Rising levels of unhappiness, anxiety and depression among teenagers, increasing numbers of young people around the globe with eating disorders, young people inflicting self-harm on their bodies and in extreme cases experiencing suicidal thoughts and behaviours. These are headlines which are sadly becoming more and more familiar.
A common, knee-jerk reaction is to blame this disturbing trend on the constant presence of technology in our lives, particularly smartphones, and the amount of time young people are now spending on social media.
But is there any correlation between these two trends, and more importantly is there evidence of causation?
Young people certainly spend less time socialising face-to-face and more time connecting electronically, mainly through social media. It would seem that this can lead some to experience feelings of isolation.
For some this is aggravated by excessive use of gaming or social media sites, and feelings of inadequacy brought on by a constant exposure to social media images of other people’s lives, and in some cases to cyber-bullying.
In a recent report 70% of respondents aged between 14 and 24 said Instagram made them feel worse about body image and half of the those surveyed reported that Instagram and Facebook increased their feelings of anxiety. Two-thirds said Facebook made cyber-bullying worse.
As parents and educators, we have a completely new challenge before us.
Around the world there are increasing reports of mental health concerns in young people and an increased demand on mental health services.
Whether this represents an actual rise in the deterioration of young people’s mental health or rather an awareness of symptoms and diagnosis is unclear.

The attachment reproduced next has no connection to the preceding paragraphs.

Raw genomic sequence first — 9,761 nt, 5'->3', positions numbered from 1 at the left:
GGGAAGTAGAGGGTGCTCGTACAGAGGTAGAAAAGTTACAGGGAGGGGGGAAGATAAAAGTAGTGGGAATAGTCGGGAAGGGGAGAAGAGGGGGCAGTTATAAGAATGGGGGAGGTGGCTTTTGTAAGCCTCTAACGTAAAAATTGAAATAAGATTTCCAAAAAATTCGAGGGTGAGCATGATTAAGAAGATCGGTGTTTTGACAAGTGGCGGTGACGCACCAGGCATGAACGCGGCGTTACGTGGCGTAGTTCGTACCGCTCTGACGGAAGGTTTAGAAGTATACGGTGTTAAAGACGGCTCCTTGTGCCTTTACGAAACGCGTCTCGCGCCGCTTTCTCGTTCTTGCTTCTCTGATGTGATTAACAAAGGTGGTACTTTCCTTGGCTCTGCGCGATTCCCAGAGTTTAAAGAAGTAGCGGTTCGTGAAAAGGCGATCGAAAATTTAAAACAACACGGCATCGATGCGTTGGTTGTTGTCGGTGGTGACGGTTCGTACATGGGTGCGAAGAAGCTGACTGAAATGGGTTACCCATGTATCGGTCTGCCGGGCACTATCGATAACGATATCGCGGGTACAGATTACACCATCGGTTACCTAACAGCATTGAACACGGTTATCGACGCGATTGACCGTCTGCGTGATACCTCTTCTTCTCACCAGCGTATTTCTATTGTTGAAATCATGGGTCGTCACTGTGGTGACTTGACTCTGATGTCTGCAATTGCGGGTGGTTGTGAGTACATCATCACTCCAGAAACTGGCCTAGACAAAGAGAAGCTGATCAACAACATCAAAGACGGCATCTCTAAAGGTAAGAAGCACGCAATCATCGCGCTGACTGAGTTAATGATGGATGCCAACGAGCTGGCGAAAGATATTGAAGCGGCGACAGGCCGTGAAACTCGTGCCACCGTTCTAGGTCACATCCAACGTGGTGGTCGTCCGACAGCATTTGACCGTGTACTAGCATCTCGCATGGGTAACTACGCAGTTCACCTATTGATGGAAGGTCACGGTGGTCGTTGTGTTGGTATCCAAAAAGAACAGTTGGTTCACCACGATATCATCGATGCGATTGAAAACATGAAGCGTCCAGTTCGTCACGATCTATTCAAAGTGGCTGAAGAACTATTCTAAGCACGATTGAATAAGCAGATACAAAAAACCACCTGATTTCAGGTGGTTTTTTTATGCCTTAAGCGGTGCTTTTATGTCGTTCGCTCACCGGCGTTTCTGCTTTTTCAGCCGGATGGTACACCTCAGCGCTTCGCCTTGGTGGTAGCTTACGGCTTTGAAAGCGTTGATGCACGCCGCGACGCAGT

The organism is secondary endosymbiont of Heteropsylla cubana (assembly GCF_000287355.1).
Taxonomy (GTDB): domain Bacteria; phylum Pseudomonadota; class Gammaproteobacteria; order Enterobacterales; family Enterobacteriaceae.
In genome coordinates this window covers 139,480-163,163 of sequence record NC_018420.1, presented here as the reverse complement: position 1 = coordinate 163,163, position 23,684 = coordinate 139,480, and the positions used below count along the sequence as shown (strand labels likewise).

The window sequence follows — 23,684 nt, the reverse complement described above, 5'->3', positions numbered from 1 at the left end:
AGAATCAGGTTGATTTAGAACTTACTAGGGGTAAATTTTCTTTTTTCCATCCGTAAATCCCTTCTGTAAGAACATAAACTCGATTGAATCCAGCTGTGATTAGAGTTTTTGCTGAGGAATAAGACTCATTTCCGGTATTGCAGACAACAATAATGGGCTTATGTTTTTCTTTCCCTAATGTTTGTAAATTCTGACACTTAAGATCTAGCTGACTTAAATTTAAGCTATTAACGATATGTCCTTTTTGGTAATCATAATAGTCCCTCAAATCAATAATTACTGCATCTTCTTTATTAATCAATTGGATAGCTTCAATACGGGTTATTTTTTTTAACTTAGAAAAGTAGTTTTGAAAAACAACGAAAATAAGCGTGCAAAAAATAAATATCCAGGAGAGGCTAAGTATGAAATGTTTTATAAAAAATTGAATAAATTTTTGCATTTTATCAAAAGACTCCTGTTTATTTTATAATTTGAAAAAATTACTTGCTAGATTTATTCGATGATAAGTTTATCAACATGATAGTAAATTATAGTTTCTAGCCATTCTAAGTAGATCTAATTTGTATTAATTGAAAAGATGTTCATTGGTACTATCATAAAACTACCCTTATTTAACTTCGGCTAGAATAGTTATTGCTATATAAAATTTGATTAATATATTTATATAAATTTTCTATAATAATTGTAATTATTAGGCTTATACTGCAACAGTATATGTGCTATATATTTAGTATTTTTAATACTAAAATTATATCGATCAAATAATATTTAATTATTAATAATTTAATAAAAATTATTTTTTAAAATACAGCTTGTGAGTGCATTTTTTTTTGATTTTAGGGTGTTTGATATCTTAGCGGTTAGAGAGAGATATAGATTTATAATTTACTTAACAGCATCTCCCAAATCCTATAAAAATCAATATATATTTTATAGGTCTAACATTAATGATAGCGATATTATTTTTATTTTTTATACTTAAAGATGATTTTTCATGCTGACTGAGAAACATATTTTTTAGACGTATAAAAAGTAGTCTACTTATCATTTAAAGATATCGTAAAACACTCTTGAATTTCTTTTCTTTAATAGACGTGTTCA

Moreover, mental health awareness could encourage people to label sadness as depression and nervousness as anxiety, blurring the lines between lesser and greater problems, and at worst glamorising or trivialising serious and complex psychological disorders.
There are conflicting messages about the causes of the mental health epidemic, but we don’t have the option to do nothing.
Most teens are still developing both their brains and their behaviours and have not had sufficient life experiences to build up emotional resilience.
We have a real responsibility to support young people; helping them to develop resilience, showing them how to improve their wellbeing, and to challenge the misinformation and pressures to which they are becoming exposed to.
We now have a much better understanding of mental health issues. Young people are learning the language and being encouraged to speak more openly about their feelings with less stigma than previous generations.
Things that can help keep young people well include being in good physical health, being able to learn and have opportunities to enjoy themselves, feeling safe and like they have some control over their life.
This article is the first in a series addressing concerns in mental health and steps we can take as parents and educators to support the emotional well-being and resilience of young people.